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Turner & Harrison #536 Silver-Alloy Spoon Pen (Vintage)
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About This Product
Firm, with an upturned 'oval point' for smooth writing, and plated in silver alloy, the #536 was a premium pen in Turner & Harrison's midcentury lineup. It's a great everyday writer for soft, loopy cursive and free-flowing print lettering. There is no flex, so the line width is fairly uniform. That makes this handsome vintage nib a great beginner's choice.
The silver plating process actually involved several different metals—the base steel pen was first plated with copper and then plated "with a heavy coating of Silver Alloy," as the 1917 Turner & Harrison catalog puts it. The result is an unusually shiny and smooth pen, with a superior feel and longer life than similar pens in steel.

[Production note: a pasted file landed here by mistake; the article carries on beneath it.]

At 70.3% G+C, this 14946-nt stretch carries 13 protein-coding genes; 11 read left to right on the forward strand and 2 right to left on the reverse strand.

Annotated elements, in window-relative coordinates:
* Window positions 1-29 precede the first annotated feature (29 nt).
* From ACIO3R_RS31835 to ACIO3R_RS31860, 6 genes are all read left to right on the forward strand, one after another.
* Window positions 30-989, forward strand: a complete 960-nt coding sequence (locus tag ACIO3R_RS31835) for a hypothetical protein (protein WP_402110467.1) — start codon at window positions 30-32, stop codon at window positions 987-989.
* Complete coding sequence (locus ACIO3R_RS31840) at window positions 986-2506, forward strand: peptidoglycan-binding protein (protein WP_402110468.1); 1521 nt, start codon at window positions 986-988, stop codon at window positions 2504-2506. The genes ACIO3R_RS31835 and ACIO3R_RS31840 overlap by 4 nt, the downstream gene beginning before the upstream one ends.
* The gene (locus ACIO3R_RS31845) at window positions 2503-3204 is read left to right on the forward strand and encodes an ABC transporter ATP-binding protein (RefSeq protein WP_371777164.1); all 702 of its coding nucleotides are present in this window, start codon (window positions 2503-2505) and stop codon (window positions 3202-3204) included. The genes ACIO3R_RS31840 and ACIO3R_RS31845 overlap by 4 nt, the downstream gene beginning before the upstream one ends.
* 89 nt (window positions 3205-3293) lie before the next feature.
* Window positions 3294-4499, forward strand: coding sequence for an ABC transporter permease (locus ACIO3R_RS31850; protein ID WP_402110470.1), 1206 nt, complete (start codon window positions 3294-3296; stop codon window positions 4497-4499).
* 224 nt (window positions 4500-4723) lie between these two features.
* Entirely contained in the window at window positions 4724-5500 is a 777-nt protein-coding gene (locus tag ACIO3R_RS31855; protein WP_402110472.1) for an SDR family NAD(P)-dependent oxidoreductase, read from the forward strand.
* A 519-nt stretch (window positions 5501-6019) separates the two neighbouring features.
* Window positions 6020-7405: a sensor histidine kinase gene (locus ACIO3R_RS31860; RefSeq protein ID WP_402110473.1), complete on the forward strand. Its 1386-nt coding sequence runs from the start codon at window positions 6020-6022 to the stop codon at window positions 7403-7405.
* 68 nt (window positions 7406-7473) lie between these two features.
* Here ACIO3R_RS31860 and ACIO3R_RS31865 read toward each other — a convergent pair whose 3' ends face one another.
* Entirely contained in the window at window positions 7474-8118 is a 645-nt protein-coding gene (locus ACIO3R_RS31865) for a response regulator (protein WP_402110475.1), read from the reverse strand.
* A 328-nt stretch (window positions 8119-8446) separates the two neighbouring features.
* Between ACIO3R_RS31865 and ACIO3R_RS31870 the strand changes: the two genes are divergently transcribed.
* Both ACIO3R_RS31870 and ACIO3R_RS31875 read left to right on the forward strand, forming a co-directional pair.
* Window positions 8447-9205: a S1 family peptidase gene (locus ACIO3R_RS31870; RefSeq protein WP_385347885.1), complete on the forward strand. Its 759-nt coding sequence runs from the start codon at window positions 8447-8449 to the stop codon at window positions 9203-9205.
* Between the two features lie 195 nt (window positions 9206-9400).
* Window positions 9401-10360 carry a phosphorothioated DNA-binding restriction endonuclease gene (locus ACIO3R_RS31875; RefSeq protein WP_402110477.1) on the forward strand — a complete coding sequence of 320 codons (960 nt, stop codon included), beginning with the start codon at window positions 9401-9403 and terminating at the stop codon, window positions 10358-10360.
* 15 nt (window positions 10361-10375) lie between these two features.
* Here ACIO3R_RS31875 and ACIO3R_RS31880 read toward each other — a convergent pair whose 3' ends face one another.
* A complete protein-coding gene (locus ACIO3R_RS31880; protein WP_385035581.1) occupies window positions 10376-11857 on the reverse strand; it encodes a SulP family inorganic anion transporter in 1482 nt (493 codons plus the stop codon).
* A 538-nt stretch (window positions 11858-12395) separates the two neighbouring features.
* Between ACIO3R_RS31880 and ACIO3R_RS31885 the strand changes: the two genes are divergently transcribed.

Based on the packaging, we think these nibs are from later in Turner & Harrison's history, around 1940. This nib has no grinding or groove stamping, no side cuts, and a very simple spoon shape with exclamation-point vent hole.
As with any dip pen, you will need to remove the protective coating so that ink will stick to the nib consistently. To remove the coating, simply dip your new pen in ink a couple of times and wipe it off. Repeat until the ink coats the nib completely and doesn't bead up. This process takes about 15 seconds and only needs to be done once, before you use the pen for the first time.
Sold individually. Made in the United States.